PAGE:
Edited by Joel Christensen and Erik Robinson

Bloomsbury (2018) h/b 198pp £85 (ISBN 9781350035942)

To get the bad news out of the way first: the commentary on the Greek text falls out of sync with the translation and commentary at l. 98 and continues increasingly to do, with the result that the Greek text finishes at l. 315 and the translation and commentary at l. 302. The reason is that the Greek text includes a number of interpolations, but the line-numbering, which was clearly done automatically, does not mark them (e.g. l. 97a, etc) and so take them into account. Bloomsbury should insert a slip to that effect.

The BFM has been dated from the 7th C BC, as a light Homeric paignion, to the Second Sophistic. C./R. plump for the later date. They summarise the content of the poem: a frog gives a mouse a ride only to dive when a water-snake appears and drown the rider; the mice declare war, both sides arm themselves and Homeric-style battle ensues; the gods decide to support neither side, but when the mice look like wiping out the frogs, Zeus sends crabs to scatter the murine forces and the fighting ends.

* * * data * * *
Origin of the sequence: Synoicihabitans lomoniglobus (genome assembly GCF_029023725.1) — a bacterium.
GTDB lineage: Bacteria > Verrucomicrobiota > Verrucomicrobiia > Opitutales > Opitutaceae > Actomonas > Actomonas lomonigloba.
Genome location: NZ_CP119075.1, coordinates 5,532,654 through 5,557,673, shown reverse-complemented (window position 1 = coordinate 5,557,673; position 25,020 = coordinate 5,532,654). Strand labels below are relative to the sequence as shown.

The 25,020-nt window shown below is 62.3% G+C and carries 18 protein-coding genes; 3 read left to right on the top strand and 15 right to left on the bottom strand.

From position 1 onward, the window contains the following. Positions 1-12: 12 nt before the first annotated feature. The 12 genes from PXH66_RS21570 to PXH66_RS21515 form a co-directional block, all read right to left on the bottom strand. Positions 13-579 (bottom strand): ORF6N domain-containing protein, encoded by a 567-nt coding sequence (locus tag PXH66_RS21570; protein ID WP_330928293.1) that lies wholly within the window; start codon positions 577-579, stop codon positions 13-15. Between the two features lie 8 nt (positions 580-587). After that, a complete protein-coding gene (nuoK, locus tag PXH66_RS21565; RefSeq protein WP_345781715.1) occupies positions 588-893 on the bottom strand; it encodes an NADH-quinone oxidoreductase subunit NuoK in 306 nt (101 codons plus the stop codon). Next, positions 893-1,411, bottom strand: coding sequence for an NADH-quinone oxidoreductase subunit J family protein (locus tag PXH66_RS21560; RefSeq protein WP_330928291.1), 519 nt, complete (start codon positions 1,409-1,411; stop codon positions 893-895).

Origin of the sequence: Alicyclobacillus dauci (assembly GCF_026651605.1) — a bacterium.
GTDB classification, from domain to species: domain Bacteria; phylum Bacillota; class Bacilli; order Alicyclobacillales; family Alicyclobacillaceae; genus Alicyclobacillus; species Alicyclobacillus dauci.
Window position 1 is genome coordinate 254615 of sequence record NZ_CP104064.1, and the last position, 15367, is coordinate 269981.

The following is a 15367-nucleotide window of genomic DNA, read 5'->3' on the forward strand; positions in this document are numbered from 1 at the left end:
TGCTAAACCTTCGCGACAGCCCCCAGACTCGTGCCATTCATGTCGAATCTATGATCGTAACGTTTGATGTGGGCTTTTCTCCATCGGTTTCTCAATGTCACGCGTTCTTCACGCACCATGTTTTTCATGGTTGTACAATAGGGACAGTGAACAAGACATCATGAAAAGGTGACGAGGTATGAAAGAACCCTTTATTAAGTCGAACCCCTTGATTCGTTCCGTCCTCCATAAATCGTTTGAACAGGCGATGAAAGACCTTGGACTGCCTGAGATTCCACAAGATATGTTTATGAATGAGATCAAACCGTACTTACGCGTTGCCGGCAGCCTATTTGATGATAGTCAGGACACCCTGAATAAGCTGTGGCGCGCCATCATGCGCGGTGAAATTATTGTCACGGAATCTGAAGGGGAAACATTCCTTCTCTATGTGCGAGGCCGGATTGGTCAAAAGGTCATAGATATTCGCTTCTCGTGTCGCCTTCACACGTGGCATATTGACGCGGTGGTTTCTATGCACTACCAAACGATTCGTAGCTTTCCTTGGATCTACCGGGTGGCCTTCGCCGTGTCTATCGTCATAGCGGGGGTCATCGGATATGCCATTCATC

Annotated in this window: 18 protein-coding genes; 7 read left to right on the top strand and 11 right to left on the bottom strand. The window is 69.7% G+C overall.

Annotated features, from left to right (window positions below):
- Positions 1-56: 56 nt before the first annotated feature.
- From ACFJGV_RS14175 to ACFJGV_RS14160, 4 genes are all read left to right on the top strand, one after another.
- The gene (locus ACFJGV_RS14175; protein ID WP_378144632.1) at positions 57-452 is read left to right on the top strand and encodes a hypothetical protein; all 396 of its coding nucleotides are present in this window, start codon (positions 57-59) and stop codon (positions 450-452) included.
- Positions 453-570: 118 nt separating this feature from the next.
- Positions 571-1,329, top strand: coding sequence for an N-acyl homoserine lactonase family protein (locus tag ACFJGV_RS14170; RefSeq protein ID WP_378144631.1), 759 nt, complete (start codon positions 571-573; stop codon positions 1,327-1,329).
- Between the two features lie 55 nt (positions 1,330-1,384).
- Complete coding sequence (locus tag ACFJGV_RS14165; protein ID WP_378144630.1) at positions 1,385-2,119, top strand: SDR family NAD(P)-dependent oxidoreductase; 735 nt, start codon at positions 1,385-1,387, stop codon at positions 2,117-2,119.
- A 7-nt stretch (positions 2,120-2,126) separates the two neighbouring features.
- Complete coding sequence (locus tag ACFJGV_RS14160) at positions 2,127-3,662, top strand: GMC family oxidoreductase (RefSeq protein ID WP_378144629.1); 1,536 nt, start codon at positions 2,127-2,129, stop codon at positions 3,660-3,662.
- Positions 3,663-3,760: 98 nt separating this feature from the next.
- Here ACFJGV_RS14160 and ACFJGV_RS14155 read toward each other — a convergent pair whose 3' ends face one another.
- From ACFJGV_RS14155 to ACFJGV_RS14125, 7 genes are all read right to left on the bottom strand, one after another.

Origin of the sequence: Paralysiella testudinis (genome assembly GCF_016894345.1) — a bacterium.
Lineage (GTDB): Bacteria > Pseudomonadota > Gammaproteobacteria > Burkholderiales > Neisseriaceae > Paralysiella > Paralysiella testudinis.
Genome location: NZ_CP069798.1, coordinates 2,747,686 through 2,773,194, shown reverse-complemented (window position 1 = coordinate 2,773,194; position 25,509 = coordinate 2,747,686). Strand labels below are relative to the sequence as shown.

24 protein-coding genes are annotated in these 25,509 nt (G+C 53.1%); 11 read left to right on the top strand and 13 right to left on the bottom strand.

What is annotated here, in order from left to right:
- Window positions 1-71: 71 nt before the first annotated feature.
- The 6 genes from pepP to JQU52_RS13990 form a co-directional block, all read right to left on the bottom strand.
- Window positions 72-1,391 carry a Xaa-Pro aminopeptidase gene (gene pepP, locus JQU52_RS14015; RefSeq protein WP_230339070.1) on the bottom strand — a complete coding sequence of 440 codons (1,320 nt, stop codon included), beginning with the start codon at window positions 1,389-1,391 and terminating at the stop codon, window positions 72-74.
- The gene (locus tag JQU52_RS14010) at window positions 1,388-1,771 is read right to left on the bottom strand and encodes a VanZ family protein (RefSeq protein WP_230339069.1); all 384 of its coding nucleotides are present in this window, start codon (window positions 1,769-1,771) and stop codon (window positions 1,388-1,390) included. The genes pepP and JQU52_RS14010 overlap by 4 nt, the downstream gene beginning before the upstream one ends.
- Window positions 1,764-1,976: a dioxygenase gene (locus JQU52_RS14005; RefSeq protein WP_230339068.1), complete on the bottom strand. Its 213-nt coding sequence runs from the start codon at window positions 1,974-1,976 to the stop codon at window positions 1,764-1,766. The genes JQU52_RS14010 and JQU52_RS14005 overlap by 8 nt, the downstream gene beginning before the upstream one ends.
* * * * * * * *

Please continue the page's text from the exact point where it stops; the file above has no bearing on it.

In their lengthy introduction, C./R. compare BFM with Aesopian fable and various styles of epic parody—e.g. the Margites and poets who use epic language for amusing effect (the mysterious Hegemon, and the various animal epics, weasels vs. mice, cranes and so on). In the absence of true comparanda, they conclude that BFM fits into no neat category. An introduction to Homeric language and metre and a heathy reading-list follow.

The commentary is based on the Greek, not the English (sometime the Greek lead entry is translated, sometimes not). It does a good job of combining grammatical and lexical linguistic help (all those amusing frog and mice names are explained) with apt literary, cultural and historical comment, especially on Homeric diction, style and typical scenes. A full Greek-English glossary and index are appended.

This admirable edition, designed for the enjoyment of those who have A-level Greek behind them, especially if they have read some Homer, is (line-numbering apart) a model of its kind and should be widely welcomed.

Peter Jones

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